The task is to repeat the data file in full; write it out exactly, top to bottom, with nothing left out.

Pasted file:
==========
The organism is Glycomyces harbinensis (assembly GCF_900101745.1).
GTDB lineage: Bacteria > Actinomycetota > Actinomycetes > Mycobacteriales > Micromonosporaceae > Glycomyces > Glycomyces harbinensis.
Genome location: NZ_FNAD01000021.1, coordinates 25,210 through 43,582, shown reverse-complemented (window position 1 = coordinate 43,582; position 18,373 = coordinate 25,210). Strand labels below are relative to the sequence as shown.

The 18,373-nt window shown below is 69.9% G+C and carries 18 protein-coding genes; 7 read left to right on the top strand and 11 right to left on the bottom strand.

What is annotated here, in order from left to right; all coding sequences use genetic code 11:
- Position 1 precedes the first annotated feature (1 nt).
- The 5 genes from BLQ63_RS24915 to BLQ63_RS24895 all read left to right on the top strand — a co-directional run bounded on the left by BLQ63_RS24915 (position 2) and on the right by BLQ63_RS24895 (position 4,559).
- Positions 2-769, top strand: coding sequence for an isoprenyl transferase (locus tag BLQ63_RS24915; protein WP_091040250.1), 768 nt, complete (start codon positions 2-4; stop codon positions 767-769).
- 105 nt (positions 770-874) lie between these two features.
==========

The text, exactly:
The organism is Glycomyces harbinensis (assembly GCF_900101745.1).
GTDB lineage: Bacteria > Actinomycetota > Actinomycetes > Mycobacteriales > Micromonosporaceae > Glycomyces > Glycomyces harbinensis.
Genome location: NZ_FNAD01000021.1, coordinates 25,210 through 43,582, shown reverse-complemented (window position 1 = coordinate 43,582; position 18,373 = coordinate 25,210). Strand labels below are relative to the sequence as shown.

The 18,373-nt window shown below is 69.9% G+C and carries 18 protein-coding genes; 7 read left to right on the top strand and 11 right to left on the bottom strand.

What is annotated here, in order from left to right; all coding sequences use genetic code 11:
- Position 1 precedes the first annotated feature (1 nt).
- The 5 genes from BLQ63_RS24915 to BLQ63_RS24895 all read left to right on the top strand — a co-directional run bounded on the left by BLQ63_RS24915 (position 2) and on the right by BLQ63_RS24895 (position 4,559).
- Positions 2-769, top strand: coding sequence for an isoprenyl transferase (locus tag BLQ63_RS24915; protein WP_091040250.1), 768 nt, complete (start codon positions 2-4; stop codon positions 767-769).
- 105 nt (positions 770-874) lie between these two features.